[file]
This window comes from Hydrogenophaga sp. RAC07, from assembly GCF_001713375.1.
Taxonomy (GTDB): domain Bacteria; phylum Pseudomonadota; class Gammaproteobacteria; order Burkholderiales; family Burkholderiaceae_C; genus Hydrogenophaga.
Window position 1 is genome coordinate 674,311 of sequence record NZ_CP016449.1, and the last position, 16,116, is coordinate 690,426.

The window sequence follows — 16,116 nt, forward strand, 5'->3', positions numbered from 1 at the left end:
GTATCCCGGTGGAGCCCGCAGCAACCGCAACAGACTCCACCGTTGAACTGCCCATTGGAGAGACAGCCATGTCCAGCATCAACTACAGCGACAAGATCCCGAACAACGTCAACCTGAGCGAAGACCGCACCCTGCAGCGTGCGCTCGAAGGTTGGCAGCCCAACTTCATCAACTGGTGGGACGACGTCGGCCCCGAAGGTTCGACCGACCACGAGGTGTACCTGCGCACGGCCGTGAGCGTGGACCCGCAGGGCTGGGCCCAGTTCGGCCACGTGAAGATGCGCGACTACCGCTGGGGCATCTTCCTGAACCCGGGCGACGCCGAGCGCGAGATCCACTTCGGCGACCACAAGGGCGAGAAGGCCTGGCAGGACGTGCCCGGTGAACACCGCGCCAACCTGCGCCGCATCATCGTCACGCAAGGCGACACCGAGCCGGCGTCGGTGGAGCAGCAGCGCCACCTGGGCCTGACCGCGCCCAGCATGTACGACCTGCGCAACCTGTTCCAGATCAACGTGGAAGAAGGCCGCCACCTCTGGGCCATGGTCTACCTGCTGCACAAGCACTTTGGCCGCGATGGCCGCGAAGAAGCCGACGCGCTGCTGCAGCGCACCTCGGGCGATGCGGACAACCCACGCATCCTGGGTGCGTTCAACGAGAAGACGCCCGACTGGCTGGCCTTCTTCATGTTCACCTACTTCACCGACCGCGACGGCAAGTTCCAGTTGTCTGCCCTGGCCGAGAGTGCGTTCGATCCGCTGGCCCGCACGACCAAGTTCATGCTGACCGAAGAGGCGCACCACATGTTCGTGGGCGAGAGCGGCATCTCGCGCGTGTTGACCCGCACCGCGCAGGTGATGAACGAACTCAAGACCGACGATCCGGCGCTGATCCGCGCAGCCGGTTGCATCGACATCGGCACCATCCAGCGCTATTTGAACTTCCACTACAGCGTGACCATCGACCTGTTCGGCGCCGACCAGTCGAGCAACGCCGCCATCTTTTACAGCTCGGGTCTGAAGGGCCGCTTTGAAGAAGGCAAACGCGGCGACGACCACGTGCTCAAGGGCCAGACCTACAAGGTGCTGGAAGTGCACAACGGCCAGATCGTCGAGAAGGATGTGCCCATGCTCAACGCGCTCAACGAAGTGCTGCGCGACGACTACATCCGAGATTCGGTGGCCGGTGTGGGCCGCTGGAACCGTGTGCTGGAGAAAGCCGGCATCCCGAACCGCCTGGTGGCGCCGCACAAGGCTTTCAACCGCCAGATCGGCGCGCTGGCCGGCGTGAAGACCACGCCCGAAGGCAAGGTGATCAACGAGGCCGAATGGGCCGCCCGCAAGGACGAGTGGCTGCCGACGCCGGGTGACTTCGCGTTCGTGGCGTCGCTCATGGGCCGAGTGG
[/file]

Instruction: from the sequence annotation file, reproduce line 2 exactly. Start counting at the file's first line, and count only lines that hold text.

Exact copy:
Taxonomy (GTDB): domain Bacteria; phylum Pseudomonadota; class Gammaproteobacteria; order Burkholderiales; family Burkholderiaceae_C; genus Hydrogenophaga.